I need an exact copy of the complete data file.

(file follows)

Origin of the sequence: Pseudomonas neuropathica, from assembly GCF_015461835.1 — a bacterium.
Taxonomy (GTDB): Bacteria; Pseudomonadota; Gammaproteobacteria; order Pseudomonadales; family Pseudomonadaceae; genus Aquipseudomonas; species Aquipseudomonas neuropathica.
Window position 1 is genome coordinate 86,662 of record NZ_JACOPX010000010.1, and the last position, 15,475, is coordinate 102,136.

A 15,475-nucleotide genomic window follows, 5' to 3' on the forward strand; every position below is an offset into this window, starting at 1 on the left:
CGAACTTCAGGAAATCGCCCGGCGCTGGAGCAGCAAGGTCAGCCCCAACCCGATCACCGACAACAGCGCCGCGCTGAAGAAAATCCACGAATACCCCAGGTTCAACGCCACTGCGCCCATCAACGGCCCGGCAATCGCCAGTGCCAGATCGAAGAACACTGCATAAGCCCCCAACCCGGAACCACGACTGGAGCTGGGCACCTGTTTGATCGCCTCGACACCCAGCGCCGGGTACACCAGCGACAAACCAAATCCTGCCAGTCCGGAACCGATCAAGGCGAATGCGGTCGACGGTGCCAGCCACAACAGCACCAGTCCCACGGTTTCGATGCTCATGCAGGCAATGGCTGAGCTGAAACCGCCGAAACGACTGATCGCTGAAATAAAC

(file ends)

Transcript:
Origin of the sequence: Pseudomonas neuropathica, from assembly GCF_015461835.1 — a bacterium.
Taxonomy (GTDB): Bacteria; Pseudomonadota; Gammaproteobacteria; order Pseudomonadales; family Pseudomonadaceae; genus Aquipseudomonas; species Aquipseudomonas neuropathica.
Window position 1 is genome coordinate 86,662 of record NZ_JACOPX010000010.1, and the last position, 15,475, is coordinate 102,136.

A 15,475-nucleotide genomic window follows, 5' to 3' on the forward strand; every position below is an offset into this window, starting at 1 on the left:
CGAACTTCAGGAAATCGCCCGGCGCTGGAGCAGCAAGGTCAGCCCCAACCCGATCACCGACAACAGCGCCGCGCTGAAGAAAATCCACGAATACCCCAGGTTCAACGCCACTGCGCCCATCAACGGCCCGGCAATCGCCAGTGCCAGATCGAAGAACACTGCATAAGCCCCCAACCCGGAACCACGACTGGAGCTGGGCACCTGTTTGATCGCCTCGACACCCAGCGCCGGGTACACCAGCGACAAACCAAATCCTGCCAGTCCGGAACCGATCAAGGCGAATGCGGTCGACGGTGCCAGCCACAACAGCACCAGTCCCACGGTTTCGATGCTCATGCAGGCAATGGCTGAGCTGAAACCGCCGAAACGACTGATCGCTGAAATAAAC